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Mining companies

Durango mining

Mapimí

Compañía Minera de Peñoles

Ojuela

The Compañía Minera de Peñoles was reported to have been organized in March 1887. It later took over a small operation at Ojuela, which is located high on a mountain about six miles south of the town of Mapimí, itself about 30 miles north of Torreón. The company appeared to be well funded and development proceeded rapidly. They first built a 17 mile railroad from the main line of the Mexican Central at Bermejillo to a site just east of the village of Mapimí where a large smelter was constructed, and then a rack railroad to the mineGeorge E. Hoke, “The Railroads of the Compañía Minera de Peñoles”.

This 25c note might date from before the Revolution but the company also resorted to the use of vales during the Revolution.

Among the archives that were thrown into landfill by the new owners of the American Bank Note Company was correspondence from 1910-1921 on notes for the Compañía Minera de PeñolesABNC, 40331.00.

Topia

Topia is a remote municipality in the north-western corner of the state. Mining in the region pre-dates European colonization and was first reported in the Topia area in 1538. The first mineral concessions were granted at Topia in the early 1600s but there was little mining for two centuries. Then, production during the period from 1870 until the Mexican Revolution was reportedly between $10 million and $20 million (equivalent to between 15 and 30 million oz silver plus gold, lead and zinc).

Negociación de Minas de Topia

As these notes are denominated in both the reales and decimal system they date from the 1870s or 1880s. This company also resorted to vales in 1913.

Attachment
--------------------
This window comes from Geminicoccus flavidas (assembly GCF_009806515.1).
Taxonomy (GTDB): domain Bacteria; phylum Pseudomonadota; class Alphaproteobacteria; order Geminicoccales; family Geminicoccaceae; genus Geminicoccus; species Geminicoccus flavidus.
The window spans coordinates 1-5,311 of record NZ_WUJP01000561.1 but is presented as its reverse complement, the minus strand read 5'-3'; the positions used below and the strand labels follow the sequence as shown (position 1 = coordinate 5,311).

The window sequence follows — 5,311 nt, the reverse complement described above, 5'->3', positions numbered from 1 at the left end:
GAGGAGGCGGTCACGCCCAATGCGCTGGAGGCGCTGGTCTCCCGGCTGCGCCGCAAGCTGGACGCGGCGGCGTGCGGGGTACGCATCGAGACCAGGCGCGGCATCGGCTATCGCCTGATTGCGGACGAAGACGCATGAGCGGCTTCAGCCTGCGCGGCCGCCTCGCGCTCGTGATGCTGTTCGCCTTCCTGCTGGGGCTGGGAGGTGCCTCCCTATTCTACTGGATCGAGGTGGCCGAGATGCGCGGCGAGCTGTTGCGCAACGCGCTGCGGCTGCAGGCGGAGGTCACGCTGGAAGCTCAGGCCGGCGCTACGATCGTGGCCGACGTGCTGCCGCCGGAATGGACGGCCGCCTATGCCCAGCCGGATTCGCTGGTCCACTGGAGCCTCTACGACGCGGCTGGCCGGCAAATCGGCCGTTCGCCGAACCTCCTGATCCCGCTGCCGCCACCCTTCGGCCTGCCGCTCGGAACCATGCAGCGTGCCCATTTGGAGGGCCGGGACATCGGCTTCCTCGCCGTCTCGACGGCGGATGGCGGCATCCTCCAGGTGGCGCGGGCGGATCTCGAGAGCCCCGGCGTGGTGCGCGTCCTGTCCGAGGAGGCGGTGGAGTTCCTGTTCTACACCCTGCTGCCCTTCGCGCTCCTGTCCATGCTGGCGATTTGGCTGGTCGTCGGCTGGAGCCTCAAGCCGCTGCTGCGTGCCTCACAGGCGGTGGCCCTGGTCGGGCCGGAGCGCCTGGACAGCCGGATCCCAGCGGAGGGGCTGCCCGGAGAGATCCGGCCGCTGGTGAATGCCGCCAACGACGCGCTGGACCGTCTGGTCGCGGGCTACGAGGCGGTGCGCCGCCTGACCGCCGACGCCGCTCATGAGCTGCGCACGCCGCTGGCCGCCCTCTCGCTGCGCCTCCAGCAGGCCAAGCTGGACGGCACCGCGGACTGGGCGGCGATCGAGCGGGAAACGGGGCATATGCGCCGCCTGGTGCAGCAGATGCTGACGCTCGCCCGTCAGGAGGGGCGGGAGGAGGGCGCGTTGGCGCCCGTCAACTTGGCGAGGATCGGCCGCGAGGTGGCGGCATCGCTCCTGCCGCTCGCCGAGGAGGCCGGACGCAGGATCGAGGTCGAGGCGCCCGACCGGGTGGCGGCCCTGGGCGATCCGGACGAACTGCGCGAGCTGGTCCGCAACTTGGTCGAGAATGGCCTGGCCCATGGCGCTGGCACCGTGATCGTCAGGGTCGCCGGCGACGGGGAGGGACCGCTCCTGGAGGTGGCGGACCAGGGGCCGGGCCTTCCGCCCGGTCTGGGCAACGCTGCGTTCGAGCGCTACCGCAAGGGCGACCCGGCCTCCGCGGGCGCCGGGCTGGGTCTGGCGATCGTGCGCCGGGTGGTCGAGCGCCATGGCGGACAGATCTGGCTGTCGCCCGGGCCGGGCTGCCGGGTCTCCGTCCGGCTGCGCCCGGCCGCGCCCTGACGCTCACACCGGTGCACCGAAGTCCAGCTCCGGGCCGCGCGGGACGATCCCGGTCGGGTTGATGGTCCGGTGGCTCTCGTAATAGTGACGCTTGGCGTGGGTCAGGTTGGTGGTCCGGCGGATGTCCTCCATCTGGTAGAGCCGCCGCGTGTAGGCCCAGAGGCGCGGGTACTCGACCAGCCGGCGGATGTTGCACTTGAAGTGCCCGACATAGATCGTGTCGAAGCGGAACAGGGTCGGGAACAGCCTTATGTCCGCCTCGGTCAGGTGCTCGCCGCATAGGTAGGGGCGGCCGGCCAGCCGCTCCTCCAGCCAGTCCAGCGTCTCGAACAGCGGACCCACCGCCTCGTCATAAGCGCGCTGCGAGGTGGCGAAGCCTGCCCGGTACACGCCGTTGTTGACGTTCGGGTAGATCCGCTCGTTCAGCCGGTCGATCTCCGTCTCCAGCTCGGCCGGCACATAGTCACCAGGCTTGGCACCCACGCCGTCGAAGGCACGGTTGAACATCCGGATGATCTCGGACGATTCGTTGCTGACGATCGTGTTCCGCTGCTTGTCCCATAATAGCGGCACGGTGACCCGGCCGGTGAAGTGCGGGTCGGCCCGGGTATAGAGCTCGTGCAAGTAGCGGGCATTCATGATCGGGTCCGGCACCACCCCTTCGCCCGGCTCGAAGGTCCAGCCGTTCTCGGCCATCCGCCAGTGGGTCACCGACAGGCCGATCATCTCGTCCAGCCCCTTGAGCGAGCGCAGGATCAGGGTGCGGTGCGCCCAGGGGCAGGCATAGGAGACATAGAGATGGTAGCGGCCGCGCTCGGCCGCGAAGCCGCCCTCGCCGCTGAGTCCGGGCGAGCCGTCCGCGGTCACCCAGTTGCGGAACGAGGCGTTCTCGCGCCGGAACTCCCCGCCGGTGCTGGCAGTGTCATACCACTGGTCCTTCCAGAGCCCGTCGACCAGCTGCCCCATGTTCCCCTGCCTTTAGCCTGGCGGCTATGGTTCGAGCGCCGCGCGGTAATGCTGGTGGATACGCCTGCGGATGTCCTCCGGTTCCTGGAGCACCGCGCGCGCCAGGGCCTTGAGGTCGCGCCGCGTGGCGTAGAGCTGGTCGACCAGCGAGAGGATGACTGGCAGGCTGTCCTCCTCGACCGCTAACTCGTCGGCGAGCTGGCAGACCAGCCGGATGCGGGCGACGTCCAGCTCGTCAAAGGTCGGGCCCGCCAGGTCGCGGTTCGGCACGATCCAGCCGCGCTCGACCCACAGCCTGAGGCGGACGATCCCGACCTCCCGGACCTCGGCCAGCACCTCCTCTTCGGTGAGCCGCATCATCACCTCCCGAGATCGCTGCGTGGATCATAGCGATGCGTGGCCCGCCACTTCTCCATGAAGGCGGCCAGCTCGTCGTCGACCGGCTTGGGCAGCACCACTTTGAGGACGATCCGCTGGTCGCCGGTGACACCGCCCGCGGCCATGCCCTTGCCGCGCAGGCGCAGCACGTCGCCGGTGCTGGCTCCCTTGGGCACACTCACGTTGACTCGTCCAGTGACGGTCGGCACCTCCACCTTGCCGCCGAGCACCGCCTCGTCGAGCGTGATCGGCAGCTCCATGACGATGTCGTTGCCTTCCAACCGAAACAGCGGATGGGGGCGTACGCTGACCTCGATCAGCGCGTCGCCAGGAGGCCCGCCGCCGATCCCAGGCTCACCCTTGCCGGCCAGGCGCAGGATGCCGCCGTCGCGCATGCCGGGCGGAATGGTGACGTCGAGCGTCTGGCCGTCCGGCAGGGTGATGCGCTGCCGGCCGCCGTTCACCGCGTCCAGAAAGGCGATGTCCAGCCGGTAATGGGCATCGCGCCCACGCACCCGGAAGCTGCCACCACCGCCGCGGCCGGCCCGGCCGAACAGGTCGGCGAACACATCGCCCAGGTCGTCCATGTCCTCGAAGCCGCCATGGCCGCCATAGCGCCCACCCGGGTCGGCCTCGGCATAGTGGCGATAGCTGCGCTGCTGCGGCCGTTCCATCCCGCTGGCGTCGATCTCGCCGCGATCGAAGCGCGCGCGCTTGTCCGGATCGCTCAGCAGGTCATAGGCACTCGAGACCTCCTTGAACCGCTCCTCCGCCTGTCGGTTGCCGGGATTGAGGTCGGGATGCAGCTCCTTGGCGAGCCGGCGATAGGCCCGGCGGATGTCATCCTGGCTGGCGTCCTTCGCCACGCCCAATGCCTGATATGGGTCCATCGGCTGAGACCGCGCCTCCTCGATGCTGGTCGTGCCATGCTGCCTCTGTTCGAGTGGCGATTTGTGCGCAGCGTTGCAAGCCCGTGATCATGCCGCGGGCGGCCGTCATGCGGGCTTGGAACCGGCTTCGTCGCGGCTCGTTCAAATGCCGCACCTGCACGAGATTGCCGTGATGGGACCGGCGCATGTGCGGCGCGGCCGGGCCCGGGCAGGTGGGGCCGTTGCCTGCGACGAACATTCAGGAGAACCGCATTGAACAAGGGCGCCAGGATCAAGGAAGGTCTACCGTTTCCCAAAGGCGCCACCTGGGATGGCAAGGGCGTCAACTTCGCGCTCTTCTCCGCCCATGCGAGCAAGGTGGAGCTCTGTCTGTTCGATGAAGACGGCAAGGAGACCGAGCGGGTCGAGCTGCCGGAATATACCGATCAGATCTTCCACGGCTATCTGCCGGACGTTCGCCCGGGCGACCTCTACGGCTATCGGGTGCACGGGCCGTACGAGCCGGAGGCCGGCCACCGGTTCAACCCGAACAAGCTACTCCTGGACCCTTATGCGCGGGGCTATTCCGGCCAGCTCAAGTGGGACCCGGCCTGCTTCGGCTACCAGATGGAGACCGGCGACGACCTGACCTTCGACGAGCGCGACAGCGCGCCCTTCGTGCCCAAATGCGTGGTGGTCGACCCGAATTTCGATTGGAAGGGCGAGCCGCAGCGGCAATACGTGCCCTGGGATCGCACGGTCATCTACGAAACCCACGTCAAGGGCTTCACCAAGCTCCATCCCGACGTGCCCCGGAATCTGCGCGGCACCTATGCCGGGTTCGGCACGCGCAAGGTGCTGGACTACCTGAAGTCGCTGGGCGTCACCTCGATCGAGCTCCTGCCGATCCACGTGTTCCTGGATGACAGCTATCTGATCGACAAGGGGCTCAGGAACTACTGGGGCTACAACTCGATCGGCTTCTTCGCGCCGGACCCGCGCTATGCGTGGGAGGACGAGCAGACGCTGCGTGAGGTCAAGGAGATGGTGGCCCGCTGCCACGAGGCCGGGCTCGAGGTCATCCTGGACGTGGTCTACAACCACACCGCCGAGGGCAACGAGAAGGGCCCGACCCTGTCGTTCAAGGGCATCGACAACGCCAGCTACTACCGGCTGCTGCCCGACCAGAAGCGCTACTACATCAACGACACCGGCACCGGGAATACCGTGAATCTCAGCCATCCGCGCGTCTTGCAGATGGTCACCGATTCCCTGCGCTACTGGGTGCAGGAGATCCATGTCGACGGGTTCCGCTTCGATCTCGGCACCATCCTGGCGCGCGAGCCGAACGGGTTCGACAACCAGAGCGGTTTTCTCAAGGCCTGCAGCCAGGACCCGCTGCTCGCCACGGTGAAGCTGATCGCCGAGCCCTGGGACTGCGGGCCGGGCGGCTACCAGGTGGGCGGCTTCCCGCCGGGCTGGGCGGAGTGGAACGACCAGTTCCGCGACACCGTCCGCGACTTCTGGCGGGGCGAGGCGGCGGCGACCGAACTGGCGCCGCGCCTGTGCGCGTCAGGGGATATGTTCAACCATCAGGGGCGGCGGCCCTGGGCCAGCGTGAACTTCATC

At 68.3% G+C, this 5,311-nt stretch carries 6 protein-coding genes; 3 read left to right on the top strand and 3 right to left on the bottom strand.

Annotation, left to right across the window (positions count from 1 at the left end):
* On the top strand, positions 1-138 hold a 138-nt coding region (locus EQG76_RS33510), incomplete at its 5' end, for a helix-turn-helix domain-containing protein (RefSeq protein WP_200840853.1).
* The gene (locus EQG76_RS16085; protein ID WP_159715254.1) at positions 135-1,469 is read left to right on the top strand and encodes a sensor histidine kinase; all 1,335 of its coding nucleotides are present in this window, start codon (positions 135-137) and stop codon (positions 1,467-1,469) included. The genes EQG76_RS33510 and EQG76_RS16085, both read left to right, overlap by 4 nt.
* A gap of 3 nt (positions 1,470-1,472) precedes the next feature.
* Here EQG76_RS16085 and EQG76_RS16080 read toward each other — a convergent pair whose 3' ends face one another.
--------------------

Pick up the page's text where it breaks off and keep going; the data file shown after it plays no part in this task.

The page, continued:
Santiago Papasquiero

Negociación Minera de San Andres de la Sierra

We know of a series of notes issued by the company's tienda de raya. Again the 12c denomination hints towards a time when the reales system was still in use. As the printer’s imprint is ‘Bouligny, Mexico’ and not the later ‘Bouligny & Schmidt’ these can probably be dated to between 1890 and 1896 (when Carlos Schmidt joined the firm).

In 1890 the company employed 1,282 men with a weekly payroll of between $5,000 and $6,000Memoria de la Secretaría de Fomento, [   ]. In October 1899 it was reported that people in San Andrés de la Sierra were complaining that this company made their payroll every six weeks with the object of forcing workers to take out credit with the tienda de raya. A Mexico City newspaper hoped that this terrible injustice would be remediedEl Popular, Mexico, 13 October 1899.

Tamazula

Negociación Minera de San José de la Bajada

The Negociación Minera de San José de la Bajada was in the municipality of Tamazula, Durango.

A vale for four reales with the text stating “Este vale recibirá como dinero efectivo en las cajas de la Negociación bajo mi garantia, llevando el sello de la Negociación y el mio particular para evitar falsificaciones”.

These were printed by Britton, Rey & Co., a well-established lithography firm located in San Francisco, California.

San Dimas

San Dimas

San Luis Mining Co.

The San Luis Mining Company's mine was situated in Panucho del Coronado, north-east of the capital. This advance on wages, redeemable in goods in the company's (?) stores, has the signature of Louis Ross as Gerente (manager). 

Louis Ross

In 1905 the Mines Register records Louis Ross as the general manager: by 1906 he was managing director.

sig Ross